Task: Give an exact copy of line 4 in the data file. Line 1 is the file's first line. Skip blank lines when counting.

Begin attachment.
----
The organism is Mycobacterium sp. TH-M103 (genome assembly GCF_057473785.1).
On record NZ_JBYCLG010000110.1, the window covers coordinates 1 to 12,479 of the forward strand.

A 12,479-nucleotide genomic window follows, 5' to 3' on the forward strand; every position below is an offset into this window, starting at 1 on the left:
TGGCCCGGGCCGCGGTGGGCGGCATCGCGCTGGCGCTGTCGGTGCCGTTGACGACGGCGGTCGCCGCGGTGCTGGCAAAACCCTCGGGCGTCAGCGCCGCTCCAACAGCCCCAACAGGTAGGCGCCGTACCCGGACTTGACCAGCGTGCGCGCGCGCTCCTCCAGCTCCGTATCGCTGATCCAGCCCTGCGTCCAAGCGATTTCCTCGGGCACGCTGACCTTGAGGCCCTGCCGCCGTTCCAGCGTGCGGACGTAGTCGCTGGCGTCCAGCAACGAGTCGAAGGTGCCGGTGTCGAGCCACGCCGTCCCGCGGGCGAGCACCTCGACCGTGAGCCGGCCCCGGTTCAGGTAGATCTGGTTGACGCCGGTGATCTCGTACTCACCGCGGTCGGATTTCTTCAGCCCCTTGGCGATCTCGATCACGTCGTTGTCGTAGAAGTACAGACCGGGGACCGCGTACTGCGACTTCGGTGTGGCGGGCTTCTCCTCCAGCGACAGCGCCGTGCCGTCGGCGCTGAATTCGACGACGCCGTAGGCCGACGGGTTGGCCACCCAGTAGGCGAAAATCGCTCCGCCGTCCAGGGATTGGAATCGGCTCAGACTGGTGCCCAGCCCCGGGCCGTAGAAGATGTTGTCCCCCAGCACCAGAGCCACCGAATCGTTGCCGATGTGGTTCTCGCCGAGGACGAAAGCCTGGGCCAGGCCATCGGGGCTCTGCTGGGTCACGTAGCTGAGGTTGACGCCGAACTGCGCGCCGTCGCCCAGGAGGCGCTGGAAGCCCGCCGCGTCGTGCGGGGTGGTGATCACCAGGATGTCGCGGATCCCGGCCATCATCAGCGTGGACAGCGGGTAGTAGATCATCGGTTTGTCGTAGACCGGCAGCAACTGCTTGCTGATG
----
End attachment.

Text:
TGGCCCGGGCCGCGGTGGGCGGCATCGCGCTGGCGCTGTCGGTGCCGTTGACGACGGCGGTCGCCGCGGTGCTGGCAAAACCCTCGGGCGTCAGCGCCGCTCCAACAGCCCCAACAGGTAGGCGCCGTACCCGGACTTGACCAGCGTGCGCGCGCGCTCCTCCAGCTCCGTATCGCTGATCCAGCCCTGCGTCCAAGCGATTTCCTCGGGCACGCTGACCTTGAGGCCCTGCCGCCGTTCCAGCGTGCGGACGTAGTCGCTGGCGTCCAGCAACGAGTCGAAGGTGCCGGTGTCGAGCCACGCCGTCCCGCGGGCGAGCACCTCGACCGTGAGCCGGCCCCGGTTCAGGTAGATCTGGTTGACGCCGGTGATCTCGTACTCACCGCGGTCGGATTTCTTCAGCCCCTTGGCGATCTCGATCACGTCGTTGTCGTAGAAGTACAGACCGGGGACCGCGTACTGCGACTTCGGTGTGGCGGGCTTCTCCTCCAGCGACAGCGCCGTGCCGTCGGCGCTGAATTCGACGACGCCGTAGGCCGACGGGTTGGCCACCCAGTAGGCGAAAATCGCTCCGCCGTCCAGGGATTGGAATCGGCTCAGACTGGTGCCCAGCCCCGGGCCGTAGAAGATGTTGTCCCCCAGCACCAGAGCCACCGAATCGTTGCCGATGTGGTTCTCGCCGAGGACGAAAGCCTGGGCCAGGCCATCGGGGCTCTGCTGGGTCACGTAGCTGAGGTTGACGCCGAACTGCGCGCCGTCGCCCAGGAGGCGCTGGAAGCCCGCCGCGTCGTGCGGGGTGGTGATCACCAGGATGTCGCGGATCCCGGCCATCATCAGCGTGGACAGCGGGTAGTAGATCATCGGTTTGTCGTAGACCGGCAGCAACTGCTTGCTGATG